Hammond has tweaked Osborne’s fiscal rules to give himself a little more room for manoeuvre given the expected economic impact of Brexit. As such, he is promising now to achieve budget surplus at some point in the next parliament – rather similar to John McDonnell’s promise, despite the Conservatives’ persistent demonisation of Labour statecraft. McDonnell’s promise is itself rather similar to Ed Balls’ promise, despite Labour’s persistent demonisation of New Labour.
Osborne’s rules were of course always rather flexible, since he was simply able to postpone the date at which they would be met. The illusory idea that fiscal policy should be governed by rules remains firmly in place, and Hammond’s success in cornering Labour into valorising fiscal discipline, even under a leader elected (twice) on a radical anti-austerity platform, is one indebted to the Osborne playbook. Austerity is no longer in vogue, but austerity politics is here to stay.
Hammond’s statement essentially confirms what Osborne was always reluctant to admit: that Britain’s economy remains profoundly dependent on public debt. Public debt is set to rise enormously under Hammond’s stewardship (by £122 billion above Osborne’s final forcecast, over the next five years). Crucially, this borrowing is not being used to fund new investments in infrastructure and Britain’s productive capacity which might at last have put our economy on a path towards sustainable recovery.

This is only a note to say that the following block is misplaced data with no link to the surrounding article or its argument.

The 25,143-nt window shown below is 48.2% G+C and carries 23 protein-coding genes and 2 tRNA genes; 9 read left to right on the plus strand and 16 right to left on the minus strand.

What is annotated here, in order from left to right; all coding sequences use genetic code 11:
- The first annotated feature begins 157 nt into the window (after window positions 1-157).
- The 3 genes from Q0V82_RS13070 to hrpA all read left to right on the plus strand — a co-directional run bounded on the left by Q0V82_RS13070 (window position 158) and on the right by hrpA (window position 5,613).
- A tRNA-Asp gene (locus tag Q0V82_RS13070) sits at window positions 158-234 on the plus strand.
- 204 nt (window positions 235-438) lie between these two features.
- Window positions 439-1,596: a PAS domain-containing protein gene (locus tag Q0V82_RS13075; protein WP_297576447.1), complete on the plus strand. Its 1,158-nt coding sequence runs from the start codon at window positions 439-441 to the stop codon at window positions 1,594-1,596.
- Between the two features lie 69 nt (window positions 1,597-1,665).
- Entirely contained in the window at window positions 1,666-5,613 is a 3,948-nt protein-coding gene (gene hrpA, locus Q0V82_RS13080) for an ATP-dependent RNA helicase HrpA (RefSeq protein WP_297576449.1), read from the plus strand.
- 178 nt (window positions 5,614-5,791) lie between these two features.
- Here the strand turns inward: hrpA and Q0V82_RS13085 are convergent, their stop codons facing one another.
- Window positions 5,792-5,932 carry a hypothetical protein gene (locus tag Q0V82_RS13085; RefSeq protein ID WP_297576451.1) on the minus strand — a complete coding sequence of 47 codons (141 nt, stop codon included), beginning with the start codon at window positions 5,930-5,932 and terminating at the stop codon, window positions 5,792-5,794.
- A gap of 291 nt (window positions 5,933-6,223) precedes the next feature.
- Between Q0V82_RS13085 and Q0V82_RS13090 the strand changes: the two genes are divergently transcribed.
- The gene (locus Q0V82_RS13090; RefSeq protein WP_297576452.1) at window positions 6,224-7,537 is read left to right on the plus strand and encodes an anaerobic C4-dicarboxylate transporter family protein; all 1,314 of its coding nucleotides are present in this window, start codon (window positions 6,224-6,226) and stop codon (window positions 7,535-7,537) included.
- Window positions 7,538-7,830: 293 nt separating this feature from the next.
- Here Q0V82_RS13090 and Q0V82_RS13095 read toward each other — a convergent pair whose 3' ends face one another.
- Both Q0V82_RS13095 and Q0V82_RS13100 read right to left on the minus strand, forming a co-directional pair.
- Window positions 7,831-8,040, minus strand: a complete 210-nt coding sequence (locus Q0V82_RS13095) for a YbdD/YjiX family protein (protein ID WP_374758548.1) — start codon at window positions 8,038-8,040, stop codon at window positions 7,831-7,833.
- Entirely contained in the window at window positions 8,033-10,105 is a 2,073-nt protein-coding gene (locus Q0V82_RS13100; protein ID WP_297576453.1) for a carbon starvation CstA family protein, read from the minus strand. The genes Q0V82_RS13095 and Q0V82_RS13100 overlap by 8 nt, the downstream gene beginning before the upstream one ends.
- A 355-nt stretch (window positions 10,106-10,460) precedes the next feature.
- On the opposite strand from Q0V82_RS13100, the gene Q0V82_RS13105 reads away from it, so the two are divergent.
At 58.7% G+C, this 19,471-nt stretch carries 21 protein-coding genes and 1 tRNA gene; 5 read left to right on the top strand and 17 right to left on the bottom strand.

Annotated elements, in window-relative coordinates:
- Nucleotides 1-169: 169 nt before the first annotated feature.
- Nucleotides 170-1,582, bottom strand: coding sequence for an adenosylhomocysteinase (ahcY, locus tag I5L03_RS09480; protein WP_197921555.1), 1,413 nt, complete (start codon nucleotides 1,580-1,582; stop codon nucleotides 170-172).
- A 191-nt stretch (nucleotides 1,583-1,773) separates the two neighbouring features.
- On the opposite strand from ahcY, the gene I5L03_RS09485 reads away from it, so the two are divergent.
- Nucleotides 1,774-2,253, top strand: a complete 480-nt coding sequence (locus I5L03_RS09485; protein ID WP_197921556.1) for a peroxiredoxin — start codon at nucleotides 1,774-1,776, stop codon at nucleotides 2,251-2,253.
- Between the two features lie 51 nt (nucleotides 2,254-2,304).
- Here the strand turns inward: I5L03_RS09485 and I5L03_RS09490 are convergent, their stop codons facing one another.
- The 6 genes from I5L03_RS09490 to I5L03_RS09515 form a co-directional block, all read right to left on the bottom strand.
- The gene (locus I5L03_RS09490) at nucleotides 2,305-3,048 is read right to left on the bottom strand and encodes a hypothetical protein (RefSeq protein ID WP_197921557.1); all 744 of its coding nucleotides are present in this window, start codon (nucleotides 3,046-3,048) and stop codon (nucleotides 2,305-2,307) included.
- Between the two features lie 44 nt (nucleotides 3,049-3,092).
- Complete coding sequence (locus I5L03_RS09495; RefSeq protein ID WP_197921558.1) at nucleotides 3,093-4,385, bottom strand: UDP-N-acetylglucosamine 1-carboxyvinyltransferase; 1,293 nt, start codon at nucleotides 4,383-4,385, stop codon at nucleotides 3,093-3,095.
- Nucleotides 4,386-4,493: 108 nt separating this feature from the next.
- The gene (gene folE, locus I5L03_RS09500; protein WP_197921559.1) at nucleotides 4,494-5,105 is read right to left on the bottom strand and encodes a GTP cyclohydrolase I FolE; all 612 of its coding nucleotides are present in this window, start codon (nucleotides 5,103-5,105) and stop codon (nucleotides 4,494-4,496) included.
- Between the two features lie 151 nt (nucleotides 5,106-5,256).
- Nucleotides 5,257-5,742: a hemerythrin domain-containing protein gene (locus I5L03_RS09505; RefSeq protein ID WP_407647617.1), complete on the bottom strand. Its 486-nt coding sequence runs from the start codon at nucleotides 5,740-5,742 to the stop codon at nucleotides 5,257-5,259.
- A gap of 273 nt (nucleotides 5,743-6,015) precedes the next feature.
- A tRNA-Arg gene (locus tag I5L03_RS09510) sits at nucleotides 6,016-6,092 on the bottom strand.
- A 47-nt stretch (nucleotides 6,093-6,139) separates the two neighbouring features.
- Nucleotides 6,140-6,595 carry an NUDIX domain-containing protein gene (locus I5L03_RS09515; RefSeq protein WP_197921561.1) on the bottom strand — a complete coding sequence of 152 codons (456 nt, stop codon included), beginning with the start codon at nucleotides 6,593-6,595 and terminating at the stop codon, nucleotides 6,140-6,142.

There will be some new funds for public investment in R&D, but rather meagre funds compared to those being borrowed simply to maintain the levels of general public expenditure that Osborne had committed to, as tax revenues have been revised down. As a result, the Office for Budget Responsibility is expecting productivity growth to decelerate, despite Hammond’s interventions. This problem cannot be disentangled from Brexit, but the main, immediate cause will be lower-than-anticipated business investment. The Conservatives’ persistent failure to reorient private investment towards the long term shows few signs of being abated.
Public debt is of course not a bad thing – it is a necessary and normal part of macroeconomic management, and vital to industrial policy. But Hammond follows Osborne in presenting it as a bad thing, despite creating lots more of it. This explains Hammonds rejection of Theresa May’s suggestion that the government should issue Infrastructure Bonds. And it helps to explain why one of the most significant announcements in today’s Autumn Statement – the granting of new borrowing powers to metro mayors – feels punitive rather than empowering for local government. The powers will only be granted to the new mayoral offices if strict constraints are agreed with the Treasury in advance – and the detailed document accompanying the statement in parliament also contains an intriguing reference to the possibility that local authorities may in future be able to borrow directly from the Treasury (at a cost higher than the Treasury itself borrows from the private sector).
Falling productivity growth is one of the reasons that earnings growth in Britain remains so sluggish. Hammond aped Osborne is seeking to present himself as the champion of low-earners by accelerating the increase in the so-called national living wage (NLW). But utility of the NLW in boosting household incomes is starting to level off, a trend that would only be mitigated by a much more significant and immediate rise, towards, say, the real living wage as calculated by the Living Wage Foundation. The NLW increase is of course very unlikely to keep pace with the cost of living rises resulting from the depreciation of sterling triggered by the Brexit vote (which will disproportionately affect poorer groups who spend more of their income on food).